With high levels of interest in the Holy Spirit, Michael Horton’s Rediscovering the Holy Spirit seeks to ground and re-integrate Christian pneumatology into historic Trinitarianism. In the first chapter Horton states this purpose: “One of my central concerns in these chapters is to explore the Spirit’s distinctive role in every external work of the Godhead. The Spirit is neither ‘shy’ nor a freelance operator; his work is not merely supplemental to the creating and redeeming work of the Father in the Son but is integral to the divine drama from beginning to end. In short, I want to widen our vision of the Spirit’s work.”(16) Throughout his book, Horton pursues this purpose by examining the Spirit’s unity with the Father and Son alongside the Spirit’s distinctive role in all of the Triune God’s various works. While books about the Holy Spirit have multiplied recently, contemporary discussions have tended to depersonalize, compartmentalize, and unmoor the Spirit from the Trinity. For this reason, Horton’s contribution is timely and worth reading. Continue reading
Review of Going Deeper with New Testament Greek by Andreas Köstenberger, Benjamin Merkle, and Robert Plummer. Published by B&H Academic, 2016.
Going Deeper with New Testament Greek (a.k.a Going Deeper) is a collaborative work of Andreas Köstenberger, Benjamin Merkle, and Robert Plummer. All three are professors of New Testament in Southern Baptist seminaries, and Köstenberger is widely published in the fields of New Testament Studies and Biblical Theology. Plummer and Merkle are not as prolific as Köstenberger in terms of published works (few are), but they have collaborated further on the forthcoming Greek for Life: Strategies for Learning, Retaining, and Reviving New Testament Greek. Plummer is also well-known to students and teachers of Biblical Greek through his production of the “Daily Dose of Greek,” a daily, two-minute video that examines a verse in the Greek New Testament (My wife gets really annoyed when Plummer sounds the “subjunctive alarm” during these videos). Continue reading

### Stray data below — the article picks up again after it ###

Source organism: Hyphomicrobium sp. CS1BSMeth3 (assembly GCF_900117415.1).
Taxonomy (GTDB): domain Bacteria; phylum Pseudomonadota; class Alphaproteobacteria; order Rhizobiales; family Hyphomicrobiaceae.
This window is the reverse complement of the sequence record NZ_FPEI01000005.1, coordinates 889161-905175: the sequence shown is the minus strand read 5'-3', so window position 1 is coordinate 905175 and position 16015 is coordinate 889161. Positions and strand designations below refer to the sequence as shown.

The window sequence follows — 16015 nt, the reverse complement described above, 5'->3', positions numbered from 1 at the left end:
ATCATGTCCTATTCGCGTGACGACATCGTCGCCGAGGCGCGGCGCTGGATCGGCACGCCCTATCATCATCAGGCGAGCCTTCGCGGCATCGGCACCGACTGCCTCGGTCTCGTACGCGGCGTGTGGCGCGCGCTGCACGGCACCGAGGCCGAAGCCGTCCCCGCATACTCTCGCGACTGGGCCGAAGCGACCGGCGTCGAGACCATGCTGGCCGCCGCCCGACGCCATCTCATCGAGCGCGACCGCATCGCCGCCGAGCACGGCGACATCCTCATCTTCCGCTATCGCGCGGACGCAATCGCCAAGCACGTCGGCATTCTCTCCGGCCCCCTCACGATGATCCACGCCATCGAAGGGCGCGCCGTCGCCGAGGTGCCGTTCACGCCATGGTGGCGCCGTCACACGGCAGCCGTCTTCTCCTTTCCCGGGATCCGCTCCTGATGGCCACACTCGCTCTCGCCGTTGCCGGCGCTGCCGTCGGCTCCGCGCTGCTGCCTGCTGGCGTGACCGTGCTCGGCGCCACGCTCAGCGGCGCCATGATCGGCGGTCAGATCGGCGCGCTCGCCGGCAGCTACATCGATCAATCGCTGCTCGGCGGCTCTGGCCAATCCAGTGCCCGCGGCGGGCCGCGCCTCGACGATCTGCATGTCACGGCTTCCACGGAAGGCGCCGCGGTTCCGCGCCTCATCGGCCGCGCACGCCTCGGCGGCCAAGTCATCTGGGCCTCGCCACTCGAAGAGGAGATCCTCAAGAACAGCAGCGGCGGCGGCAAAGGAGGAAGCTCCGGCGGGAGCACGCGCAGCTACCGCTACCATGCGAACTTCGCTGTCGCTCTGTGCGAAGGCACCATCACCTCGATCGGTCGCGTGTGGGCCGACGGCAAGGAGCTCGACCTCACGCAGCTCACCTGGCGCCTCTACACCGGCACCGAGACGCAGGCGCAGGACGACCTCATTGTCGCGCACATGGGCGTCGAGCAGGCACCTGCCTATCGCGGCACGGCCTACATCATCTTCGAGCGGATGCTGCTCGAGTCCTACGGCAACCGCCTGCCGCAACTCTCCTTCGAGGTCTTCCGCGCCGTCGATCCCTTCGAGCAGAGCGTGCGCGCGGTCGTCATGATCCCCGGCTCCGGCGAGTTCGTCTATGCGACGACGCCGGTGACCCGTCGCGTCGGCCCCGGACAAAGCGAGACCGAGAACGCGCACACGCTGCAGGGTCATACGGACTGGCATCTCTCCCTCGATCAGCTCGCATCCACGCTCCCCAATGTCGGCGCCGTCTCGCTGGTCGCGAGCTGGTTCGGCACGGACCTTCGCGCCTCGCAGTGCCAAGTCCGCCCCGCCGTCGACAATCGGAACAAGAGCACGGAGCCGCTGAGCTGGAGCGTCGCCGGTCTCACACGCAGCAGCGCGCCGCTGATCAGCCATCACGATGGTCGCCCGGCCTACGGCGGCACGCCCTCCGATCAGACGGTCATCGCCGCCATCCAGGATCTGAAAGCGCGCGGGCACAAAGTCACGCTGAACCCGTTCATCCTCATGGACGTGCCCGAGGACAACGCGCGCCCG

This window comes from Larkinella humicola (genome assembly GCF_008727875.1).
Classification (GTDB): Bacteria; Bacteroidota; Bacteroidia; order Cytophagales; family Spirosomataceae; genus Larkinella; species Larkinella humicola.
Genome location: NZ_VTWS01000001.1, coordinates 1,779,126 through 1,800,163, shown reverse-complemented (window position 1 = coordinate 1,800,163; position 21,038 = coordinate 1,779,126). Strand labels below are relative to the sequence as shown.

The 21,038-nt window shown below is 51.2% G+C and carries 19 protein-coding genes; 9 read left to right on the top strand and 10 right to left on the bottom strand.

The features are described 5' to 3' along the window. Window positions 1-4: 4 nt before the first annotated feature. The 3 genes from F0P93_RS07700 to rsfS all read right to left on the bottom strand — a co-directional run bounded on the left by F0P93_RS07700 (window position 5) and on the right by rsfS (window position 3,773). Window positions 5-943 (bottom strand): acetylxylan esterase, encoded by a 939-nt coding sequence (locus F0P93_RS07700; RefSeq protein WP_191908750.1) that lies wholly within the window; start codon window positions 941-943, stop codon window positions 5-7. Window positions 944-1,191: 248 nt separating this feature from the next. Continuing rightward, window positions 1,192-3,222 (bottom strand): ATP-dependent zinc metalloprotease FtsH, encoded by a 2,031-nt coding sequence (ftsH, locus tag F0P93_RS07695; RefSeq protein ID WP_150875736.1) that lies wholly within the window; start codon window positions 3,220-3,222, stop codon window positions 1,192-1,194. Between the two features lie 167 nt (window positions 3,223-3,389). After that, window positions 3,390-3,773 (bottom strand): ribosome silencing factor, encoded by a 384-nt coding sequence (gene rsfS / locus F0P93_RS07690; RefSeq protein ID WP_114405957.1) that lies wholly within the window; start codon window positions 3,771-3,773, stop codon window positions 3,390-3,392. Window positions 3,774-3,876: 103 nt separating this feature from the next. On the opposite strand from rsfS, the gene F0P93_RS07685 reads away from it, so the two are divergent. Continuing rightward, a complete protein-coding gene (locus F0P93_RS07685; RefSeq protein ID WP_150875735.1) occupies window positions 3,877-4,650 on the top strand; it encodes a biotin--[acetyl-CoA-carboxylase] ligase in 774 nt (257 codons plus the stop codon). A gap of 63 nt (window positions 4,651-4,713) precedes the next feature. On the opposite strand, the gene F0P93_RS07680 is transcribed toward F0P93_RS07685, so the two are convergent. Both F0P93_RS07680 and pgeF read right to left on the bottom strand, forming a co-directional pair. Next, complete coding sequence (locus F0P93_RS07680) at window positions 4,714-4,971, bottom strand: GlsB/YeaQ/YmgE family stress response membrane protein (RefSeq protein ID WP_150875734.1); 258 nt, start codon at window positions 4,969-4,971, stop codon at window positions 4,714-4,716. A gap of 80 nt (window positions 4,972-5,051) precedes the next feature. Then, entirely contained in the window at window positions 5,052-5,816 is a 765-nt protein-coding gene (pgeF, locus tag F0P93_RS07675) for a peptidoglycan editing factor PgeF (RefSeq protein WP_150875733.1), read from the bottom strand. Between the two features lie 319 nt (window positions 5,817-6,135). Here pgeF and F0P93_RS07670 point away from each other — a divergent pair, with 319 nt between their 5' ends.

Expect another post in the “Where Heaven and Earth Meet” series soon. For now, I present the following book review:
Thiselton, Anthony. The Holy Spirit—In Biblical Teaching, through the Centuries, and Today. Grand Rapids: Eerdmans, 2013. 565 pages.
In The Holy Spirit—In Biblical Teaching, through the Centuries, and Today, Anthony Thiselton aims not only to produce a “thorough biblical and historical study of the Holy Spirit in systematic form,” but also to initiate and develop “a mutual dialogue with Pentecostals and those influenced by the Renewal Movement” (ix). Thiselton, for the most part, achieves these aims in a modest 565 pages (considering the magnitude of the topic). Continue reading